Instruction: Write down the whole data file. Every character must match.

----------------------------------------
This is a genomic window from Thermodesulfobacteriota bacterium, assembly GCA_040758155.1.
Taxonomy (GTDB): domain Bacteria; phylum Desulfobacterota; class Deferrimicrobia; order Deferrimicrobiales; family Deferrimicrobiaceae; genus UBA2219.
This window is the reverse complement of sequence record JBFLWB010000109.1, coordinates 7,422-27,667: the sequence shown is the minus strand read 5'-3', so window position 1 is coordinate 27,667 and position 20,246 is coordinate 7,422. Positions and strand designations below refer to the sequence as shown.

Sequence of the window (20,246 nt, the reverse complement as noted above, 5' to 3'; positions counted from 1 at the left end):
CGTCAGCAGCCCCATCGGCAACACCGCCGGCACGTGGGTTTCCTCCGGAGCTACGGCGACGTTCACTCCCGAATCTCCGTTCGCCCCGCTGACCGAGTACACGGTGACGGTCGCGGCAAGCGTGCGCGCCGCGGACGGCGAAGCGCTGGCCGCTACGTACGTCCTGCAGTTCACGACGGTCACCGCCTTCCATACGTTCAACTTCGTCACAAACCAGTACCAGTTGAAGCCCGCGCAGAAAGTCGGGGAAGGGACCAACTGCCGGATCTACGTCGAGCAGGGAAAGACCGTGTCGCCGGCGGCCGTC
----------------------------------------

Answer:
This is a genomic window from Thermodesulfobacteriota bacterium, assembly GCA_040758155.1.
Taxonomy (GTDB): domain Bacteria; phylum Desulfobacterota; class Deferrimicrobia; order Deferrimicrobiales; family Deferrimicrobiaceae; genus UBA2219.
This window is the reverse complement of sequence record JBFLWB010000109.1, coordinates 7,422-27,667: the sequence shown is the minus strand read 5'-3', so window position 1 is coordinate 27,667 and position 20,246 is coordinate 7,422. Positions and strand designations below refer to the sequence as shown.

Sequence of the window (20,246 nt, the reverse complement as noted above, 5' to 3'; positions counted from 1 at the left end):
CGTCAGCAGCCCCATCGGCAACACCGCCGGCACGTGGGTTTCCTCCGGAGCTACGGCGACGTTCACTCCCGAATCTCCGTTCGCCCCGCTGACCGAGTACACGGTGACGGTCGCGGCAAGCGTGCGCGCCGCGGACGGCGAAGCGCTGGCCGCTACGTACGTCCTGCAGTTCACGACGGTCACCGCCTTCCATACGTTCAACTTCGTCACAAACCAGTACCAGTTGAAGCCCGCGCAGAAAGTCGGGGAAGGGACCAACTGCCGGATCTACGTCGAGCAGGGAAAGACCGTGTCGCCGGCGGCCGTC